On this night, we drank red wines from Jura. Poulsard, Trousseau, and Pinot Noir. Three of the bottles (pictured above) came from Jacques Puffeney, “the Pope of Abrois”, who grows 7.5 hectares of grapes, only three of which are red. Unfiltered and not fined, these wines are light, but not delicate, rustic, and complex, with an acidity that soars like a finger lifting a skirt.
Tucked between hills in far-eastern France, Jura has four appellations and only two make red. With grapes grown on hillsides, at 250-400 meters, in a region that’s colder than Burgundy to its west, Jura produces red wines that pair beautifully with most any vegetarian dish. It’s the colder temps that lead to later harvests, high acidity, and light bodied wines. Here, blood orange is the closest you’ll get to a fruit bomb. Terroir, yes. But it’s also the two varietals that are native to the area, so loyally sequestered from the modern, new world.
I haven’t been. But I yearn for such a trip. I would happily drink these wines daily, and never tire. The range made available from such a limited region (only 1,600 ha en mass), is a star-bright lesson to any craftsman who cherishes her craft. From our three bottles of Poulsard, one Pinot, one Côtes du Jura, and one Trousseau, we might as well have travelled the heavens and back.
Puffeney‘s Trousseau, Cuvée les Berangeres 2008 is simultaneously puckering and dusty, with cranberry, and blood orange rind and juice. There’s a light woodsy floral note, so natural, this wine is most everyone’s favorite.
Puffeney‘s Poulsard M 2007 is a cloudy, thin garnet. With fruit leather and black pepper, and slightly charred talc, its acidy is all dark citrus and delicious.
Octavin Dorabella Poulsard 2008, by far the funkiest wine of the night. Jennifer described it as “Gowanus in the summer,” but Ellen and I LOVED it. Super stinky with notes of cranberry/grapefruit infused compost, it’s slightly effervescent. And though the elements of stink do subside, the acidity here is a little softer, the wine a little cloudier, and the blood orange aromas are slightly medicinal. Yum.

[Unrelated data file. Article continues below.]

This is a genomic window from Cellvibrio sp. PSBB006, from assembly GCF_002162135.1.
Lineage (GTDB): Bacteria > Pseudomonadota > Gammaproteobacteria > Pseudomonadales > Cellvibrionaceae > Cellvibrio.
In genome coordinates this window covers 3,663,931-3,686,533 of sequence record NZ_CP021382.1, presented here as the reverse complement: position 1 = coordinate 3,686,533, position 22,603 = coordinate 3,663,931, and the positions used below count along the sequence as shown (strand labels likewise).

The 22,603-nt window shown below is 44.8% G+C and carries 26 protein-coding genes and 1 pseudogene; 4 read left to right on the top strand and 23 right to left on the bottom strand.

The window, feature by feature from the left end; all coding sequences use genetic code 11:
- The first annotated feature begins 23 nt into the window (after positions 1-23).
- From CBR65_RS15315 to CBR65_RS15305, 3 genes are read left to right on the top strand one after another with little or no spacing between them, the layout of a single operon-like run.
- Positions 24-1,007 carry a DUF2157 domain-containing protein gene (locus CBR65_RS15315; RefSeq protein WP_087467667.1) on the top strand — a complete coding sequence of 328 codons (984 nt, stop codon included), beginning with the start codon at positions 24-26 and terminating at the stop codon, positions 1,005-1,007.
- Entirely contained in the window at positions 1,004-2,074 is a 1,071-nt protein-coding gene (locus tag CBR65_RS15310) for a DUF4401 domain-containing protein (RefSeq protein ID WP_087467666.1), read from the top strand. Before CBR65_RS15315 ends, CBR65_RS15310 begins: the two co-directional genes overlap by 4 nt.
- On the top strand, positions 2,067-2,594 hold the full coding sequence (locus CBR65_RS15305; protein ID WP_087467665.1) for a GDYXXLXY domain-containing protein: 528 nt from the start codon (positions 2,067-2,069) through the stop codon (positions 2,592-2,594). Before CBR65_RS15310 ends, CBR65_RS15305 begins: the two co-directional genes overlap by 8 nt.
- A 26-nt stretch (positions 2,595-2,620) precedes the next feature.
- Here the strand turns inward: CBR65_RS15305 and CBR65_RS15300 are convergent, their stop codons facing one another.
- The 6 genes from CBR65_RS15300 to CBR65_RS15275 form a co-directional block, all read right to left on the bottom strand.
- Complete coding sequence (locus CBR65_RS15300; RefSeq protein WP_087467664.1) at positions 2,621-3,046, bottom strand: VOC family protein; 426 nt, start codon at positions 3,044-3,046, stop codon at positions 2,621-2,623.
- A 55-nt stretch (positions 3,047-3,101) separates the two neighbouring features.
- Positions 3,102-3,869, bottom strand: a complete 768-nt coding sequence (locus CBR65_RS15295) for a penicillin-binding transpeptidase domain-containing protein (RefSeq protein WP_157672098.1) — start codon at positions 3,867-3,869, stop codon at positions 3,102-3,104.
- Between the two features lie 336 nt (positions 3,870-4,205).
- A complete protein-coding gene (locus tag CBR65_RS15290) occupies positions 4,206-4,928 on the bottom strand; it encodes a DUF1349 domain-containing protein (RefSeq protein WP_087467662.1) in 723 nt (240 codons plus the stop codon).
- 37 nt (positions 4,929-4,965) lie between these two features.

To pair with the wines, I prepared this Roasted Vegetable and Wheat Berry Salad, using beets, carrots, celery root, and parsnips, by David Lebovitz. The dirty, earthy roots complimented the same said notes found in the wines, and the dried cranberries added acidity to the dish, mirroring some of the fruit notes that we sipped. I would have topped the salad with the juice of a blood orange, but they’re not yet in season, and so, none could be found.
Puffeney’s Pinot Noir, 2008, was my least favorite, though its praises were sung around the table. Here, there is an odd fruit plasticity, with an acidity so dominant that it reduces the potential for any complexity in the wine. And I love acidity, because it compliments the earthy tones found in most vegetarian winter fare.
Arbois Pupillin Ploussard la Chamade 2006, draws acidity from stone. Super minerally and silky with a talc-like acidity, the la Chamade is earthy, with blood orange, and a black pepper finish.
We ended the evening with a blend– Jean Bourdy Côtes du Jura Arlay 2005–of all three red grapes. Biodynamic, unfiltered, and aged in cask for five years, it’s a beautiful wine that’s representative of the region’s musty fruit notes, with earthy acidity and woodsy spice fragrance.
What I love about these wines is that they appeal to all of my sensibilities–they’re lean and muscular with not an ounce of fat. They’re thoughtful and complex, and beautiful in their natural sense of decay, like the architecture and landscapes I seek when I traveling, yet so vibrant and fresh.